So, there is some irony in Dreher’s last topical chapter of The Benedict Option. It’s not that his points are wrong, but there’s something about hearing about how we need to unplug from our screens in order to save our souls from a writer who came to prominence by blogging and keeps an active Twitter presence. Again, he’s not wrong; it’s just that he probably isn’t the best messenger.
Nor am I. But let me tell you about someone else who is a better messenger on the topic. My wife has no social media presence, and has no blog. She uses e-mail, but judiciously keeps it off her phone and on a computer inconveniently located in our attic/office. No, she’s not 90.
She does this not because she doesn’t have the capacity to use technology, but because she knows better. She is a developmental psychologist who has invested a lot of time in staying current on the research about how social media affects the developing human brain, and like studying the effects of alcohol can urge you to stay sober or studying the meat-packing industry can make you a vegetarian, what she’s seen has convinced her that this is the better way.
As our daughter navigates adolescence, my wife’s friends are beginning to realize she was on to something all this time. As they find their adolescent kids sucked into topics and online experiences they aren’t developmentally ready for, or they see them modeling behaviors that come from hours of screen watching exemplars of “teens with ‘tude,” or they find their kids struggling with issues of body image or other insecurities that are heightened by online pressures, or they experience the drama that teens of past generations suffered through at warp speed without a haven of rest because the slights and spats take place not just at school but on their phones, which are with them forever, those parents are beginning to wish they went another way.
Nor is it just about kids. I mentioned at some point that one of the other things I do is lead Love Not Fear, which stemmed from the realization that our society seeps us in fear that is doing us harm, not just socially but individually. It turns out that we are genetically wired to be social creatures in real life. While we may think that our friends on Facebook or our connections on LinkedIn are real, there’s a growing body of research that shows that their presence isn’t salutary and doesn’t replace face-to-face interaction. An online hug doesn’t carry the same power. (I used to say “you can’t e-mail someone chicken soup when they’re sick,” but I’m pretty sure with meal delivery services you can now.) Some studies show that face-to-face connection, even with strangers, has more power to improve mental well-being than time spent online with friends. So think about that the next time you sit in a restaurant with your head buried in your phone or laptop. Time is finite, and the online vs. real life worlds may be able to complement each other in some ways (like inviting someone online to an in-person event), but there remains a zero-sum component of online-offline activity. Every moment you spend on your phone is a moment you aren’t spending in the company of others.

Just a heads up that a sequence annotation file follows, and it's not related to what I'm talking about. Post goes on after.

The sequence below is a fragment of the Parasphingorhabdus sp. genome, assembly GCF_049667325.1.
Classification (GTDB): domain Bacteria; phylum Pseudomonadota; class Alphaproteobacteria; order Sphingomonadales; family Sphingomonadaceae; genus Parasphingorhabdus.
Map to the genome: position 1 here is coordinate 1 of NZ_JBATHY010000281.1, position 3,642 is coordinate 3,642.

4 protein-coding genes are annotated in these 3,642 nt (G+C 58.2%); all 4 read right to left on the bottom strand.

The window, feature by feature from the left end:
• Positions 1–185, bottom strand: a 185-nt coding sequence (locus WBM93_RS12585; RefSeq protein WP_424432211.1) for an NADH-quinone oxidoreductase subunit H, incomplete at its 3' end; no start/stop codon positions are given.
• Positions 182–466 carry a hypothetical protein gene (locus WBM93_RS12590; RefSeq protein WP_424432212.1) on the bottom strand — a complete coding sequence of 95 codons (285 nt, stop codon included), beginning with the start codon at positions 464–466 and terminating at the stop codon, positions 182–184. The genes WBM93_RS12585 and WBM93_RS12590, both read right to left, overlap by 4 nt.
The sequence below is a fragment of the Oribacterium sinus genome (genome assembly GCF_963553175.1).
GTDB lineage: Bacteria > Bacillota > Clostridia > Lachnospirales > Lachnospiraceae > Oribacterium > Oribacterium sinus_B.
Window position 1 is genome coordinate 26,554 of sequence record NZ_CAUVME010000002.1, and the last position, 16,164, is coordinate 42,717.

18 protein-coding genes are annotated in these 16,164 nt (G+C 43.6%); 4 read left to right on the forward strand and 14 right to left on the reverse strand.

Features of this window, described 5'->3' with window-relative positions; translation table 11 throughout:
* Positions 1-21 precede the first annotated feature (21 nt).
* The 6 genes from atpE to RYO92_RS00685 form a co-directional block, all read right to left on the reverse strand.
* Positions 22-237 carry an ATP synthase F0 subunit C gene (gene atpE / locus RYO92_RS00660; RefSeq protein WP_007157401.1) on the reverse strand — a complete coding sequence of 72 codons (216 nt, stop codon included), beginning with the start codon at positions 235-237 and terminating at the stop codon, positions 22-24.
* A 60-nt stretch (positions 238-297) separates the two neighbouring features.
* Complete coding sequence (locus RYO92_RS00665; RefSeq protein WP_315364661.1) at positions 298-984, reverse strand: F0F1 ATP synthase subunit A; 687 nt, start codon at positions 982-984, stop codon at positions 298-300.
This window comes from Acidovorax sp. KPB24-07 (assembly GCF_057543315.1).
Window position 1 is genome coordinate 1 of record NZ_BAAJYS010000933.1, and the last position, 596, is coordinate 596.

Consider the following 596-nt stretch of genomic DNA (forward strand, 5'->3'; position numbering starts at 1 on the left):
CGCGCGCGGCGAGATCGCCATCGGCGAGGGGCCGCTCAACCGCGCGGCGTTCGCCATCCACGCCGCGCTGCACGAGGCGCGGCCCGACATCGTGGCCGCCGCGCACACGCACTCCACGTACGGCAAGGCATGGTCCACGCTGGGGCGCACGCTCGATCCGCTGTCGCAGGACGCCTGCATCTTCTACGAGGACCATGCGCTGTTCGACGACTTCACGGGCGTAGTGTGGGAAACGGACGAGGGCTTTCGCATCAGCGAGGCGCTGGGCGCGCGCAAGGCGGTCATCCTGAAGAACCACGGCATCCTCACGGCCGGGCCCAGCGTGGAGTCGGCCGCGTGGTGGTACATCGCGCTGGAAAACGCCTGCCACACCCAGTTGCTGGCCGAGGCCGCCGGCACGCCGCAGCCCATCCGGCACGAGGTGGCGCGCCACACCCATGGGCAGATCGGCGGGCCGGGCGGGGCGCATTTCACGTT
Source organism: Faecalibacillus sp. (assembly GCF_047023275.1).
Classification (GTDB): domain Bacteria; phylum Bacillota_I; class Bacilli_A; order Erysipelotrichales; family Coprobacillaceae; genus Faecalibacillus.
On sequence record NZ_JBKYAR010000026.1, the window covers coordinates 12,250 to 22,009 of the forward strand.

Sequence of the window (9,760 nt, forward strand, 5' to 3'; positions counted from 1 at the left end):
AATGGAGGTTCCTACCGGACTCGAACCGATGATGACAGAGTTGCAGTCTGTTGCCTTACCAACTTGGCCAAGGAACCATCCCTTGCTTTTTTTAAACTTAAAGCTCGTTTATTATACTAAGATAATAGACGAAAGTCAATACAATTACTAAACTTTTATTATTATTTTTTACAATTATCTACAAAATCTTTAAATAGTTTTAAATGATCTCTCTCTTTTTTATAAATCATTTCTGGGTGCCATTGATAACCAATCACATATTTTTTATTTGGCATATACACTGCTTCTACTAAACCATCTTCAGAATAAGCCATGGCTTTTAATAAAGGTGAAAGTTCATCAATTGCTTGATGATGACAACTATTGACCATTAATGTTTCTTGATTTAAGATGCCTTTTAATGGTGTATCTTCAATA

It’s more than divvying time between two worlds, though. Much has been made of “filter bubbles”, whereby we choose sources of information and friendship that fit our worldview, which teaches the algorithms that filter our individualized versions of the internet to give us more of those sorts of opinions, attitudes and people and less of anything that don’t reinforce those views. Less has been made of the fact that we are wired to be most responsive to messages about fear – because from an evolutionary perspective, fear is what kept us alive. So the result for many is this: you go online and are more likely to click on stories that sound scary, which means you get more stories that are also scary, until all of a sudden you see your entire online world as scary.
Our fight or flight instincts don’t manage long-term fears very well, so if you live in an environment that is pervaded by constant fear, it will affect your health. We know this about toxic stress – people in war zones, people in areas of heavy crime and even of poverty share shorter lifespans because of the ongoing stress of just being where they are. What we don’t do is reflect on the way we create online worlds that generate a similar (though maybe lower intensity) toxicity.
So online fear + the isolation that comes from choosing online over offline = toxic stress. Add to it that some of what the online culture of fear emphasizes is the scariness of the real-life world, which spins the vicious cycle all the faster.
This is the dynamic Dreher points to in his chapter on technology. It is the dynamic my wife warns fellow parents about and we work to manage in our daughter. And it’s the dynamic that sparked Love Not Fear as a response.
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